What is this joint called?

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Forum topic by Patrick posted 09-22-2014 11:09 PM 1983 views 0 times favorited 24 replies Add to Favorites Watch
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41 posts in 763 days

09-22-2014 11:09 PM

Topic tags/keywords: question humor bandsaw tablesaw joining

Three-way Bridle Joint? What would happen if you googled three-way butt joint? Hah

24 replies so far

View bigblockyeti's profile


3573 posts in 1141 days

#1 posted 09-22-2014 11:23 PM

Not sure, but I would be concerned about the strength of the overlap in both boards forming the cross at the base as they would be prone to breakage if the table was tipped with any weight on it. A lot of polyurethane glue would certainly help reduce this likelihood.

View Patrick's profile


41 posts in 763 days

#2 posted 09-22-2014 11:26 PM

You’re right about that. My real reason for this joint is to make a dining table using the x’s as the legs and the stretcher would go in the middle. I’ve always wondered how they joined those pieces so I just experimented with this.

View richardwootton's profile


1698 posts in 1376 days

#3 posted 09-22-2014 11:49 PM

Interesting concept. Is this just a full size mockup?

-- Richard, Hot Springs, Ar -- Galoot In Training

View bigblockyeti's profile


3573 posts in 1141 days

#4 posted 09-23-2014 12:20 AM

If the wood species was particularly robust and of substantial dimension I think you could get acceptable strength out of the joint, but it would still be a compromise vs. what could be attained just using an unmodified half lap joint. One option might be to do that, then drill through the middle and use a newel post lag bolt.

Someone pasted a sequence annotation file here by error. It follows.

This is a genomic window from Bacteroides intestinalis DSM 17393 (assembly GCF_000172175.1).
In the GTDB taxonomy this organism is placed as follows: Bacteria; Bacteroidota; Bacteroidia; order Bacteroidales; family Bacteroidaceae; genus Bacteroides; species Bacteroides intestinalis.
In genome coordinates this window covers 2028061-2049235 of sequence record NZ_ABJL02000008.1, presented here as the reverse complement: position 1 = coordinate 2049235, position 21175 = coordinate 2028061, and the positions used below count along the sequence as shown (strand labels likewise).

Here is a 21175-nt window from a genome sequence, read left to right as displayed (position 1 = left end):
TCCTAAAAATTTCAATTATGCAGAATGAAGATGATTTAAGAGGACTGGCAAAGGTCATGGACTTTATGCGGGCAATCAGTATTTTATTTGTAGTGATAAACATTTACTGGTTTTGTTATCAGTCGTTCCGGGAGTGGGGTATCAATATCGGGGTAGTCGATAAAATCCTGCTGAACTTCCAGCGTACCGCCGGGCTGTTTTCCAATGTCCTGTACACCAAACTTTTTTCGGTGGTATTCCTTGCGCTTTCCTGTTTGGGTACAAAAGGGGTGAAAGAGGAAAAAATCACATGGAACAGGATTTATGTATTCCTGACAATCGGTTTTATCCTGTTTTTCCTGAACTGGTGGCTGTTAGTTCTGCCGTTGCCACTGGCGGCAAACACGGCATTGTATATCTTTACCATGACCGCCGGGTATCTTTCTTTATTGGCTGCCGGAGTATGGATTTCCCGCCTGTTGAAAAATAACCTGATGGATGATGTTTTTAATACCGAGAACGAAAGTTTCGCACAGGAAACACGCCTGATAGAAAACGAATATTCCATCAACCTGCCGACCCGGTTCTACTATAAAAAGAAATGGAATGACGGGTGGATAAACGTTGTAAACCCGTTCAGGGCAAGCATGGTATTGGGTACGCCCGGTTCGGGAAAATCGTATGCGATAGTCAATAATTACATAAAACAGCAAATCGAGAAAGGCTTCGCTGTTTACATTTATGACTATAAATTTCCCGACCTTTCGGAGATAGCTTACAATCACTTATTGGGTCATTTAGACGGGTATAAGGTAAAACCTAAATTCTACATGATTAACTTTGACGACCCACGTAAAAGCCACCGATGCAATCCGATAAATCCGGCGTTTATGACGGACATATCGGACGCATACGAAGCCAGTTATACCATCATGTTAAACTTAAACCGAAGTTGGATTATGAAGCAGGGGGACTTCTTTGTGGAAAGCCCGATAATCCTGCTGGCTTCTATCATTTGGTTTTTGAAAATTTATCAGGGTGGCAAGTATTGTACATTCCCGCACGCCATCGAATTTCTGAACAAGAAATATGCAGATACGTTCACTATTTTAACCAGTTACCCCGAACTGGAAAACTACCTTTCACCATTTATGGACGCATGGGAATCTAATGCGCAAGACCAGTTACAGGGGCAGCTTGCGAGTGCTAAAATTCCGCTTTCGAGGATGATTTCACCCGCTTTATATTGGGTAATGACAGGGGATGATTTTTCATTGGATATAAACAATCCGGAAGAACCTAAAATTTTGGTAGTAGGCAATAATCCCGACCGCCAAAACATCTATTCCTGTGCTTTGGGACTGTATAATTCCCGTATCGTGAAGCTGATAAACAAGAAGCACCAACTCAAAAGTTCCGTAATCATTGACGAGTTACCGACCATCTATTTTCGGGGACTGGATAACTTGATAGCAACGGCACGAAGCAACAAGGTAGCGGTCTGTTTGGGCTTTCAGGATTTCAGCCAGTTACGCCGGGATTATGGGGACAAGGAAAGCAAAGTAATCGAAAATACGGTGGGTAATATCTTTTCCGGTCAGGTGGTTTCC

View mahdee's profile


3462 posts in 1188 days

#5 posted 09-23-2014 12:52 AM

I wouldn’t ever smoke that joint; whatever it is called.


View thetinman's profile


294 posts in 959 days

#6 posted 09-23-2014 12:59 AM

It looks like you have combined half laps and mortise/tenon joints. And the tenons tie the cross pieces together. No dimensions are given but the pics appear that each of the “tenons” is about 1/4 the width. This provides substantial glue surfaces along side grain which would yield a strong bond. I would not worry about it. I’d go for it. Very creative. Nice job.

-- Life is what happens to you while you are planning better things -Mark Twain

View robscastle's profile


3315 posts in 1625 days

#7 posted 09-23-2014 09:27 AM

I would say its a very well made Joint

-- Regards Robert

View distrbd's profile


2220 posts in 1867 days

#8 posted 09-23-2014 12:43 PM

I would say its a very well made Joint

- robscastle

agree 100%

-- Ken from Ontario, Canada

View Underdog's profile


878 posts in 1456 days

#9 posted 09-23-2014 01:06 PM